by Christopher Dow
Sandwiched between the Edwards Platea and the Blackland Prairies and straddling the Balcones Fault, Travis County was established in 1840, it is named for William Barret Travis, the leader of the forces at the Alamo. With a population of one and a quarter million, it is one of the most populous county in Central Texas, though that is not surprising considering it contains the city of Austin.
Travis County comprises 1,023 square miles—990 square miles of land and 33 square miles of water. Most of that water lies in Lake Travis, Lake Austin, and Lady Bird Lake, all of which are created by dams along the Colorado River, which runs through the county from west to east.
Thanks to the numerous springs and caverns that exist in Travis County due to the limestone karst geology, human habitation in the region goes back at least 11,000 years. There are known Paleolithic sites at Levi Rock Shelter in southwest portion of the county and Smith Rock Shelter in the southeast. Between that time and the coming of settlers to the area, it was home to Tonkawas and occasionally Comanches, Kiowas, and Lipan Apaches. Despite being claimed by the Spanish in the 1600s, there wasn’t much early exploration of the region, much less settlement, with the exception of several missions founded by Spanish friars. The area proved too rugged and untamed, however, and the friars moved to the area of modern-day San Antonio to locate their missions along the San Antonio River.
After Mexico won its independence from Spain in 1821, the new Mexican government issued land grants to American Empresarios such as Stephen F. Austin, and by 1830, a few American settlers had established homesteads. Three years after Texas fought its revolution against Mexico in 1836 and gained its own independence, Texas Vice President Mirabeau B. Lamar, after buffalo hunting in the area, proposed a site on the Colorado River as the location for the new capital of the Texas Republic. Originally named Waterloo, the new city was renamed Austin in honor of Stephen F. Austin. Travis County was officially established one year later. At the time, the population of the county was a mere 856.
Soon after, however, settlers returned to the area. Even though the county was on the edge of the frontier and the settlers faced serious resistance from the Indian tribes that already inhabited the region, by 1850, the population of the county had grown to 3,138. Only ten years later, the population had more than doubled.
Despite the fact that only about one-third of the county’s land was arable, farming increased with the growth of settlement. Corn and wheat were the major crops, and much of the land not amenable to farming was taken over by cattle and sheep ranching. With the increasing urbanization of Austin, education began to take a larger role, with schools for men, women, the blind and visually impaired, and the deaf springing up. The University of Texas was established in 1881, and other colleges and universities followed suit during the next few decades.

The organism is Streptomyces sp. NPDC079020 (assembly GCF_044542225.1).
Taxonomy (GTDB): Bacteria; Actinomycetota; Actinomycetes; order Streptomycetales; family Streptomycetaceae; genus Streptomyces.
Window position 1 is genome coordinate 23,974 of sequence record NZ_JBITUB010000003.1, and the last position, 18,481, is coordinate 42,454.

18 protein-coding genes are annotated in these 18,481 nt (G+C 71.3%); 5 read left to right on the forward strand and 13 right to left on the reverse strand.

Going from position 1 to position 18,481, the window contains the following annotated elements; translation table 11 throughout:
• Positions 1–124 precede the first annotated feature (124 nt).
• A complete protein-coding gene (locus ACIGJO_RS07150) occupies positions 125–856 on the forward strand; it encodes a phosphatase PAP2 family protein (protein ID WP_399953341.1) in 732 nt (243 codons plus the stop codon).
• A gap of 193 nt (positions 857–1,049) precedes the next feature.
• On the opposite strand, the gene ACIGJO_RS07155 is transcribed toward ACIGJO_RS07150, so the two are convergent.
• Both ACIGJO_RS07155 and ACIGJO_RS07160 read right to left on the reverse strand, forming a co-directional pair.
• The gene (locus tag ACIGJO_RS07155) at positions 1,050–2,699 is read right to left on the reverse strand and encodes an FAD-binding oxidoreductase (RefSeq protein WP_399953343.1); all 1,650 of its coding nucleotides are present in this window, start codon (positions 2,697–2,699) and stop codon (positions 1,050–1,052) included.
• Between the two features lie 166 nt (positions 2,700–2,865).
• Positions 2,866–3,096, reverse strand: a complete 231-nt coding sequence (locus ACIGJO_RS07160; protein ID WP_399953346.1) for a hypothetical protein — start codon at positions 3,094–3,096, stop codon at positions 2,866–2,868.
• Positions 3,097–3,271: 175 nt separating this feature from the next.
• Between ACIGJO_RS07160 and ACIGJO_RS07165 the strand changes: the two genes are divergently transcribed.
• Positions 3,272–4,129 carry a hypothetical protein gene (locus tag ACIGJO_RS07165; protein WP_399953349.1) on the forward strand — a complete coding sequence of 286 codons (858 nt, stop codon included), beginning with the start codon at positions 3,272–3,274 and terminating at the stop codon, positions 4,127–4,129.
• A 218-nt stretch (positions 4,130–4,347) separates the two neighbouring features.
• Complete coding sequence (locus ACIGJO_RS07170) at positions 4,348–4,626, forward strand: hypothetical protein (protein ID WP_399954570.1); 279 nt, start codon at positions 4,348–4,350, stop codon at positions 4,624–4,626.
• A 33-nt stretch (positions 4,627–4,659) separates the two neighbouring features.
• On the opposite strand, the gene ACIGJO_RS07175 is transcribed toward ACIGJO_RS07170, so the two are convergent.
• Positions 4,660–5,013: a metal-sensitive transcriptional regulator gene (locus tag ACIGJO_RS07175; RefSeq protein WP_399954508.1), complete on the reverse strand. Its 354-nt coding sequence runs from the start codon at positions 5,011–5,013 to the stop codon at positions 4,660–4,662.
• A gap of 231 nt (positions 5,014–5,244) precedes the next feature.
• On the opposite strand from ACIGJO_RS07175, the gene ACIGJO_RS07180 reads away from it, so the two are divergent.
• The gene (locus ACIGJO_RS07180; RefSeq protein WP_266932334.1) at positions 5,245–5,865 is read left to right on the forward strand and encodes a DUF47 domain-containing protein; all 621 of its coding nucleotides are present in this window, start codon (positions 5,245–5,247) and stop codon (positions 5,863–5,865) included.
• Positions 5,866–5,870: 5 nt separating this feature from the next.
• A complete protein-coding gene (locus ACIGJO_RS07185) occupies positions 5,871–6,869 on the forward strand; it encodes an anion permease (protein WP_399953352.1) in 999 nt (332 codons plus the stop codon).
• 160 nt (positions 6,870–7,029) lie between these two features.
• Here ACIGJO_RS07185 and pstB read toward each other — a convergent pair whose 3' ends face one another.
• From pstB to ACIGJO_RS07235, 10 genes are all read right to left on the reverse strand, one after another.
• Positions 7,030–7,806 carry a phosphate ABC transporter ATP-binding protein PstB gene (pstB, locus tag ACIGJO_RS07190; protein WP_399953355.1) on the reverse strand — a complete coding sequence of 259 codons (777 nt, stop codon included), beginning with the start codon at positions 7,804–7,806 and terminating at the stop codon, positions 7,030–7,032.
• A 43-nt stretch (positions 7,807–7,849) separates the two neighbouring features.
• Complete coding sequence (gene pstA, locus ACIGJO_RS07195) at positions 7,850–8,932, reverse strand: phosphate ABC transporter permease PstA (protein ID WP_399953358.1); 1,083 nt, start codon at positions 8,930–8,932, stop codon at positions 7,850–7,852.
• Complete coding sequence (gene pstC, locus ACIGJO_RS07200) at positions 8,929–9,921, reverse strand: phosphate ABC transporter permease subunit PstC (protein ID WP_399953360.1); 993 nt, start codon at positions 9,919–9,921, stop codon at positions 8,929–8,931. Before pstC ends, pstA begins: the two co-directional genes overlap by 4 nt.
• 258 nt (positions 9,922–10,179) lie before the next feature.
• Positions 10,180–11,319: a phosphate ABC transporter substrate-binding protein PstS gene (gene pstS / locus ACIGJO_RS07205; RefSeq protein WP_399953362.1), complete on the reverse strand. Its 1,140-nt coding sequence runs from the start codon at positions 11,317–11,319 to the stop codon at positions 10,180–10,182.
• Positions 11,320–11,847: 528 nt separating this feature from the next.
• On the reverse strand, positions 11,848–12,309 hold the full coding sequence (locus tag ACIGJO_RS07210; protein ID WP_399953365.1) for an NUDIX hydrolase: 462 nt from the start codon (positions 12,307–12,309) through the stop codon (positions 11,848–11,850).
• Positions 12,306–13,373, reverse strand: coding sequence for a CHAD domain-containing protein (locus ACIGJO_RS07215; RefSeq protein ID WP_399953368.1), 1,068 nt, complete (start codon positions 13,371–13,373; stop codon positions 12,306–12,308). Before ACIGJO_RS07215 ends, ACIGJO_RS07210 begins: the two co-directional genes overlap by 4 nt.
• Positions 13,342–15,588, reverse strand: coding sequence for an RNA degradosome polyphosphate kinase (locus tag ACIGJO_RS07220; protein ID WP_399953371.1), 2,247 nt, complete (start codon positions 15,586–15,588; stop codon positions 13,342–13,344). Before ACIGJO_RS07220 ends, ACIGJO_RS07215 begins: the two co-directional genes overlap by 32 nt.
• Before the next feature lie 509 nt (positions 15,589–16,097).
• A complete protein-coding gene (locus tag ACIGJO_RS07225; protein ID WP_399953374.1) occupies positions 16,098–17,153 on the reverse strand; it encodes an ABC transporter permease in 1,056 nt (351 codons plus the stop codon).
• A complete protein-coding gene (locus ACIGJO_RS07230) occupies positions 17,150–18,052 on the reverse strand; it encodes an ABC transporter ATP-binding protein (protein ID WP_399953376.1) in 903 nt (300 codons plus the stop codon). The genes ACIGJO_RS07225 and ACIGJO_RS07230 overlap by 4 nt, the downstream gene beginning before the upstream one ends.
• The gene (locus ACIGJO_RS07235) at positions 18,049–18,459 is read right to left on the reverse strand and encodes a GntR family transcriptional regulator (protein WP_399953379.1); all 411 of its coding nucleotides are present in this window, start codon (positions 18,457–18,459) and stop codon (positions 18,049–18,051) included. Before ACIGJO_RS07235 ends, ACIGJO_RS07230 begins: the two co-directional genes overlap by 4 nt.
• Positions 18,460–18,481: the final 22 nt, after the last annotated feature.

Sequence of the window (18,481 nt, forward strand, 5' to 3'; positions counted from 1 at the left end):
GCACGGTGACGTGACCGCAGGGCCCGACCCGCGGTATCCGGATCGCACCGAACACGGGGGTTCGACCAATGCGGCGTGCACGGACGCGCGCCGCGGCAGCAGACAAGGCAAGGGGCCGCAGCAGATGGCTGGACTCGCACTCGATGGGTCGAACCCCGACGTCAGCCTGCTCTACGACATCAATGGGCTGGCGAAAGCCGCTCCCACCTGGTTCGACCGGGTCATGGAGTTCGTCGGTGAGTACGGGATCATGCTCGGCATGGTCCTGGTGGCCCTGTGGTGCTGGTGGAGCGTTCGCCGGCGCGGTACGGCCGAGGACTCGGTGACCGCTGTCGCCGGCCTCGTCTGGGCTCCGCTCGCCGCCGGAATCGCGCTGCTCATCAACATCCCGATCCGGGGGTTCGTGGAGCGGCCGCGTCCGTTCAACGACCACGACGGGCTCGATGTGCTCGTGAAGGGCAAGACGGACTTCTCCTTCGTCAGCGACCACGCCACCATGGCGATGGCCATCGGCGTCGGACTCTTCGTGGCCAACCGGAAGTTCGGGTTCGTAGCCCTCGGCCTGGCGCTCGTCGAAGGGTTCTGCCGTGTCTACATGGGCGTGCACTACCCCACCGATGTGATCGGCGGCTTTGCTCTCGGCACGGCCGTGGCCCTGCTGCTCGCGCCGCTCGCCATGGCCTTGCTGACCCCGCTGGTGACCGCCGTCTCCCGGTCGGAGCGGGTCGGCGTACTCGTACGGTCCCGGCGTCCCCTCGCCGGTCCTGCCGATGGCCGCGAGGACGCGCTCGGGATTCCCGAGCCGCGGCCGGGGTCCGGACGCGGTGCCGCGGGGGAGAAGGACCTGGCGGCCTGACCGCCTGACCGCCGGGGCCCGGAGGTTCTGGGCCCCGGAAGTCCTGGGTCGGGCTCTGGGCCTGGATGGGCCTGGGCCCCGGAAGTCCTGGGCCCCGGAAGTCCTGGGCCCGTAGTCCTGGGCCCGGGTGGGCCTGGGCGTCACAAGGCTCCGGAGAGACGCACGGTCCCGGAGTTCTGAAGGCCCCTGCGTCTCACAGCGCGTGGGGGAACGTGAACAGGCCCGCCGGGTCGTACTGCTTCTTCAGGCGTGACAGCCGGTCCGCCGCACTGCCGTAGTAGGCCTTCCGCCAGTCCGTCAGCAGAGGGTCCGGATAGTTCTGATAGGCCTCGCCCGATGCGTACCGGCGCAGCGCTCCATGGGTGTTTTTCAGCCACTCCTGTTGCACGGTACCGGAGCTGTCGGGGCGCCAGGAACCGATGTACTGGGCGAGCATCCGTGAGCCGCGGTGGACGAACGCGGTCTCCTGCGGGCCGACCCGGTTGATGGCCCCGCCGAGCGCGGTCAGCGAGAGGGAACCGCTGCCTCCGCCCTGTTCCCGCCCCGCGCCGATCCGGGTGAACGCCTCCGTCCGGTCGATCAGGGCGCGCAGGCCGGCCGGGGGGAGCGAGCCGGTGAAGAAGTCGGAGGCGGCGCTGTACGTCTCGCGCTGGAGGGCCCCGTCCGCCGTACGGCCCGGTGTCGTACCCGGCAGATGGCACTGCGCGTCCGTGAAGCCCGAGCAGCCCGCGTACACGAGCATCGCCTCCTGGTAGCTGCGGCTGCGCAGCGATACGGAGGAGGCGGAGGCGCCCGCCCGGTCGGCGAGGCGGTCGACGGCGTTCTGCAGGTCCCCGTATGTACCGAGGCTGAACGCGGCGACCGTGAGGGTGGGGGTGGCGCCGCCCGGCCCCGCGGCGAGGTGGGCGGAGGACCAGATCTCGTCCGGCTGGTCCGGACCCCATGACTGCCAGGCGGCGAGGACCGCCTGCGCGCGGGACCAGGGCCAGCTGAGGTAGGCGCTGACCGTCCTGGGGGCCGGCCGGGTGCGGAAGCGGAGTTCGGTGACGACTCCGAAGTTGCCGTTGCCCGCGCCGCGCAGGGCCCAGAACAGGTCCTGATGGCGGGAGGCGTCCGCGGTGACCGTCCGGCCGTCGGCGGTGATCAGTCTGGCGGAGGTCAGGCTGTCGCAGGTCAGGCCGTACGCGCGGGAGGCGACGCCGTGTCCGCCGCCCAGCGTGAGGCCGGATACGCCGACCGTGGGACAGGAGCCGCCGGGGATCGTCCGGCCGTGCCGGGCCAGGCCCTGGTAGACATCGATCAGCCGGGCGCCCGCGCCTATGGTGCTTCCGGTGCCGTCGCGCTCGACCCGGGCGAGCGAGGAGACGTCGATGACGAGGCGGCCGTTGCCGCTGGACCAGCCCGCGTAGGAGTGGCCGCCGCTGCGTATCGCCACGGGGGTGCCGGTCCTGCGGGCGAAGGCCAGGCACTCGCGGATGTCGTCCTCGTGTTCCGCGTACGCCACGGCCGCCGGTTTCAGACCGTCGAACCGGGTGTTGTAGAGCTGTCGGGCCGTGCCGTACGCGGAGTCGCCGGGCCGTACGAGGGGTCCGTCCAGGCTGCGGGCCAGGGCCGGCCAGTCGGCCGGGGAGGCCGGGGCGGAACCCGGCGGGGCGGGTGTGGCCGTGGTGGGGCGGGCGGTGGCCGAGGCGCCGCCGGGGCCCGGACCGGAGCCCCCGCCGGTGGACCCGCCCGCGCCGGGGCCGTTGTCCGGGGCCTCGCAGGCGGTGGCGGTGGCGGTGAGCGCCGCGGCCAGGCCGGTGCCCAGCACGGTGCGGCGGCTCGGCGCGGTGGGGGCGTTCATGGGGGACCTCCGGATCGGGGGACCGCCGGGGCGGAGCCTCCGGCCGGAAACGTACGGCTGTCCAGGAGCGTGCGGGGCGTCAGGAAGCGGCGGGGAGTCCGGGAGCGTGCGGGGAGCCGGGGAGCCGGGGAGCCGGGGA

Railroads came to the county in 1852, easing the transportation burden for farmers and ranchers, but the Civil War disrupted the growth of the rail system. The post-Civil War years saw a significant increase in lawlessness, which was quelled by federal troops. During the post-war years, the county—along with all the other counties in Central Texas—suffered economic hardship. But also as with the other counties, Travis County experienced an upswing in its economic prospects during the following two decades. Railroad companies returned and created a large network of tracks throughout the region, increasing shipping capacity as well as providing ready transportation for travelers.
As with the other counties of Central Texas, much of the population growth during the post-Civil War eras came from Europe, with a massive influx of Germans, Czechs, and Swedes, many entering through the now vanished port at Indianola. By 1890, the county had a population of more than 36,000, about half of whom lived in Austin. This number was again augmented by another large influx that came from Mexico as a result of the political unrest there during the early 20th century.
Crop diversity also increased, with cotton being the major crop until soil depletion reduced its output. Although cotton and corn remain important crops, others, such as sorghum, small grains, pecans, and nursery crops, have increased in importance. And cattle and sheep ranching and hog farming now have taken over much of the former farmlands.
Travis County residents’ economic prospects were bolstered during the Great Depression years by large New Deal public works projects. Dams were built along the Colorado River to generate hydroelectric power and control the serious flooding that frequently plagued the region, fortuitously creating the Highland Lakes, which have become major recreational and tourist attractions. Additional New Deal projects built bridges and other infrastructure systems throughout the county. All this activity created an economic boom during a time when most of the country was suffering, drawing more people to the county.
Military bases—notably Bergstrom Air Force Base and the Texas National Guard’s training center, Camp Mabry—also added to the county’s economic prospects. More recently, Travis County’s economy is further supported by its site as the seat of the Texas State Government, centers of higher education such as the massive University of Texas at Austin, manufacturing, and burgeoning high-tech and healthcare industries.
Today, the population of Travis County stands at about 1.2 million, most of whom reside in Austin and nearby communities. Even so, farming and ranching still occupy much of the land outside of the larger cities and towns.
Map of Travis County by the Texas Land Office, 1894 (Source: Portal to Texas History)
The Travis County Courthouse, then, above, and now, below. (Source: Bing Images)